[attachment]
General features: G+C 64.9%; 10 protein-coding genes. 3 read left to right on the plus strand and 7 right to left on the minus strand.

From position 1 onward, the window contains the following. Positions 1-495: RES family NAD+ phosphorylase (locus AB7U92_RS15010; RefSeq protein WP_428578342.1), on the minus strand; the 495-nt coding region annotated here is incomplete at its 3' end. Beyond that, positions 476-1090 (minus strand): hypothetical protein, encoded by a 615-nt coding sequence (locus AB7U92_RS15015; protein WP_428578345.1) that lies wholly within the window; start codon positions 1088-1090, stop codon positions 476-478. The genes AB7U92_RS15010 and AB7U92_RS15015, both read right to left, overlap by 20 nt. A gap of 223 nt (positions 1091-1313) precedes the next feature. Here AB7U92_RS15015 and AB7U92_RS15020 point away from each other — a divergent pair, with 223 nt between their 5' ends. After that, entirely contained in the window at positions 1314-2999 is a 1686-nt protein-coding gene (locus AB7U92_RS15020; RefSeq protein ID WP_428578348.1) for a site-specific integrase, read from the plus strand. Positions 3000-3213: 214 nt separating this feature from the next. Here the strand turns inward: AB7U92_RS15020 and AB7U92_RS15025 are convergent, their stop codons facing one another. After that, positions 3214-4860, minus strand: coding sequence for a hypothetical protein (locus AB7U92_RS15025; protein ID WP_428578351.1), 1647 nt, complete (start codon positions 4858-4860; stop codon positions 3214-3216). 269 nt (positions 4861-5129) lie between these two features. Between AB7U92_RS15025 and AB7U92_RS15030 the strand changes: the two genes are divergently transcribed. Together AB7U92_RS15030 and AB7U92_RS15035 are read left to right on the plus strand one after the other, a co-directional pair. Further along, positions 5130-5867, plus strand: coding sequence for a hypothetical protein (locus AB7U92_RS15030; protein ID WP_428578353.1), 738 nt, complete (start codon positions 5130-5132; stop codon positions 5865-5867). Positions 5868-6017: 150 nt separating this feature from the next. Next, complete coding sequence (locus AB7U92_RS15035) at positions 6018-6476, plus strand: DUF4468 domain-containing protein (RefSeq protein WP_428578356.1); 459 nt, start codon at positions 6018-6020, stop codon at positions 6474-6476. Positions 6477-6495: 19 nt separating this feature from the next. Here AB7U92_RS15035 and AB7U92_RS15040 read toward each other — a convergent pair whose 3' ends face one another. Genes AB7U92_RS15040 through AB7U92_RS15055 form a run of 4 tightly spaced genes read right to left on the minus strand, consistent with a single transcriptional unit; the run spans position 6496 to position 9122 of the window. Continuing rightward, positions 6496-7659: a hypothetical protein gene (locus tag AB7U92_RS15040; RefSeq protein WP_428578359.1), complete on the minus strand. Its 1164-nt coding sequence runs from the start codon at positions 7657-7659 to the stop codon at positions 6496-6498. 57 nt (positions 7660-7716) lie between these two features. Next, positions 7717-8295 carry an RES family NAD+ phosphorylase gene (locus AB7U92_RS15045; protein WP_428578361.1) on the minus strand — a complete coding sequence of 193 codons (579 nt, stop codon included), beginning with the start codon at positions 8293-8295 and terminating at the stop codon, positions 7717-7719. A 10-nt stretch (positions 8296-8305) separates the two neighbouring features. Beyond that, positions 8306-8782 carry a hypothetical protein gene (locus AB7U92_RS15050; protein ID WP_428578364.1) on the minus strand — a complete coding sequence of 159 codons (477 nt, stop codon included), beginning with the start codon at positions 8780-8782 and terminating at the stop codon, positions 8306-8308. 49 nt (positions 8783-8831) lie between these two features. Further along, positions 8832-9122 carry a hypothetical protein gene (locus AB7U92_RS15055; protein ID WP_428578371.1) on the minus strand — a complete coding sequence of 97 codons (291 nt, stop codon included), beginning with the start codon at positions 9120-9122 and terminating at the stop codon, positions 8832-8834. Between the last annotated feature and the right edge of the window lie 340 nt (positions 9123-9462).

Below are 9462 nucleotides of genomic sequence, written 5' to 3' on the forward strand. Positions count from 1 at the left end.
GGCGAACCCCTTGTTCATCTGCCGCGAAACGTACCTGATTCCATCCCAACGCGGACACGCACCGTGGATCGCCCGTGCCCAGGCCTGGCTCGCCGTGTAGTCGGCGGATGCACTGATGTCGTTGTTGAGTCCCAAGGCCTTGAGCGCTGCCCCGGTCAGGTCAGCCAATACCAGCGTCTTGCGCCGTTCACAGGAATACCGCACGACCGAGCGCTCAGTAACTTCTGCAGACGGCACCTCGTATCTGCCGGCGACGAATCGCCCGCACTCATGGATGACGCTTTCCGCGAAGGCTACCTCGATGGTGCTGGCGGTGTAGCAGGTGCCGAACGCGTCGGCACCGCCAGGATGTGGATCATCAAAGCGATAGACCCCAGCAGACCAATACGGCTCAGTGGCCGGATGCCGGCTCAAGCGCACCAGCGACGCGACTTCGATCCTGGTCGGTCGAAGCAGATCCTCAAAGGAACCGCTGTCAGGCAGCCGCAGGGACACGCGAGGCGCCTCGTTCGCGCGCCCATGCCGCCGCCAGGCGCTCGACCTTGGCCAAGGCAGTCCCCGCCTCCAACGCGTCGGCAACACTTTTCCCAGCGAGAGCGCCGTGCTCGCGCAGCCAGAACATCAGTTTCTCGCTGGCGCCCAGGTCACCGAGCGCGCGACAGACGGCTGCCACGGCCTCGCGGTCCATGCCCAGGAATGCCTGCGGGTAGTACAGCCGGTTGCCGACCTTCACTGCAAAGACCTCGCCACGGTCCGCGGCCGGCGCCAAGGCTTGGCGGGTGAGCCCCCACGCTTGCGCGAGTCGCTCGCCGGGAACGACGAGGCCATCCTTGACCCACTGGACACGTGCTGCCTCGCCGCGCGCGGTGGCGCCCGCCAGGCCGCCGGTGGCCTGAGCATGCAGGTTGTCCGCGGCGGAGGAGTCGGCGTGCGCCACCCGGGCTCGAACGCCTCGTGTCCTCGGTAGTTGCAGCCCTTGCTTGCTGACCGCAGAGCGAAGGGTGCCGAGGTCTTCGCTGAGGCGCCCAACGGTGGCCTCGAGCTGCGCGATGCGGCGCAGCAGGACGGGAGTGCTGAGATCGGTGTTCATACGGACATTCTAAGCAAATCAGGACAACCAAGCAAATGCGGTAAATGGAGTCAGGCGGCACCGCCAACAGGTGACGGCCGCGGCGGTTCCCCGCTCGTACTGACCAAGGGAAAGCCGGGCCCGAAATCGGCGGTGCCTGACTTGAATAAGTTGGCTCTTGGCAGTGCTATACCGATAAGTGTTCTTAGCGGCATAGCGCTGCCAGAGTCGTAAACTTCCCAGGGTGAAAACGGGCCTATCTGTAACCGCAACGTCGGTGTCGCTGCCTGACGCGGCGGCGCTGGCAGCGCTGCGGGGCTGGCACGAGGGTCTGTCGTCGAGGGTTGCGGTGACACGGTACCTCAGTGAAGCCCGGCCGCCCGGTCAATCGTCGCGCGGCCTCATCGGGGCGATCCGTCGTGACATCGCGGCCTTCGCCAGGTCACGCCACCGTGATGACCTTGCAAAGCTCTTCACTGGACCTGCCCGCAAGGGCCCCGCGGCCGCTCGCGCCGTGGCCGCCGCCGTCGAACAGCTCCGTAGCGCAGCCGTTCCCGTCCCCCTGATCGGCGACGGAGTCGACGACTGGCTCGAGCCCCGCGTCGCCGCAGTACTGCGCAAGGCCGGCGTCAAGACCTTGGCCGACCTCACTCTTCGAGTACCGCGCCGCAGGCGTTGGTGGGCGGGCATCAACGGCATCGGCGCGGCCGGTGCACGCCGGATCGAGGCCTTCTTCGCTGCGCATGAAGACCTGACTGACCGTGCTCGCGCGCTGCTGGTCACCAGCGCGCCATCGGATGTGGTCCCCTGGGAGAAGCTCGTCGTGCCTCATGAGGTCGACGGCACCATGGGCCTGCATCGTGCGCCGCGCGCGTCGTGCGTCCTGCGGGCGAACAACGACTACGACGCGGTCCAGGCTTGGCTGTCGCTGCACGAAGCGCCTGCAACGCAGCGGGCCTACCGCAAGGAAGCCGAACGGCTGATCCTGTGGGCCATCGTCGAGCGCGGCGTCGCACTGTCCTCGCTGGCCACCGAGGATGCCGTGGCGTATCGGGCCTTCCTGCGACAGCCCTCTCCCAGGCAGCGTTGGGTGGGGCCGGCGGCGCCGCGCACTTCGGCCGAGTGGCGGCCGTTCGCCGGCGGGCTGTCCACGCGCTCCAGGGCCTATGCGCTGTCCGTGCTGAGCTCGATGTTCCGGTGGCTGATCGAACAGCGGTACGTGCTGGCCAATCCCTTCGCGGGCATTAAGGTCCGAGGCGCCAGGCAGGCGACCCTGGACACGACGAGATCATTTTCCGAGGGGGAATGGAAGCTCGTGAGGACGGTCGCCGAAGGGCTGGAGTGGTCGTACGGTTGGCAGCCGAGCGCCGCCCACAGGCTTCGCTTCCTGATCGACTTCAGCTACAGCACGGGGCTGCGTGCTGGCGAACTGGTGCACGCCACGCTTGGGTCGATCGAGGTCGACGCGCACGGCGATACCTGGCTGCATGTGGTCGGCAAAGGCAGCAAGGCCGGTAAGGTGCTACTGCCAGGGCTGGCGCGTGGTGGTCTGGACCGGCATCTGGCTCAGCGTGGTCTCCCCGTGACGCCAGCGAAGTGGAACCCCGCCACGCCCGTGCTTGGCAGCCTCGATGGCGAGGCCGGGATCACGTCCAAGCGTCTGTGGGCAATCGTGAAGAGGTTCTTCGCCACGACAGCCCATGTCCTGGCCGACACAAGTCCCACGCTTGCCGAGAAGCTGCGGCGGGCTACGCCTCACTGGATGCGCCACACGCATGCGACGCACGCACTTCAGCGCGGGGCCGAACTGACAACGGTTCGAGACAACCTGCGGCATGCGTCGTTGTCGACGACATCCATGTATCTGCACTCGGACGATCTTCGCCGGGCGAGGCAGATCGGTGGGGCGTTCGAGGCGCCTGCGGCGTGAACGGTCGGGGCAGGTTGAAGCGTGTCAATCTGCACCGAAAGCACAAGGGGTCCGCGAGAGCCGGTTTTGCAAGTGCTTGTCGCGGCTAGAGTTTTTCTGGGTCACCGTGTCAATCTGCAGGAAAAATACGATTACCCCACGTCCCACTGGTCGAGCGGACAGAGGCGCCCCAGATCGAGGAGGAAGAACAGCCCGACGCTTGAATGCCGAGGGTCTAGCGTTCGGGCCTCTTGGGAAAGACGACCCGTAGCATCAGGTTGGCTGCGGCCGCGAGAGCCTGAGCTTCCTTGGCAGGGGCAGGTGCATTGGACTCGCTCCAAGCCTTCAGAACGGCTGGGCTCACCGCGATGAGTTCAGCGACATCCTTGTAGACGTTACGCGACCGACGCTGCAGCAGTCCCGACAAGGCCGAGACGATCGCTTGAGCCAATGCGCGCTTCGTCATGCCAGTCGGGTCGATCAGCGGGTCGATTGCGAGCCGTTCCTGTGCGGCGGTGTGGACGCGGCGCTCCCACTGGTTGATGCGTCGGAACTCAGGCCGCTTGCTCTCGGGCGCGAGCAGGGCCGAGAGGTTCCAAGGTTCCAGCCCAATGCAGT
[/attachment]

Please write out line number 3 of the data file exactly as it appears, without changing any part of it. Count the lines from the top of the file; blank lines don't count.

Below are 9462 nucleotides of genomic sequence, written 5' to 3' on the forward strand. Positions count from 1 at the left end.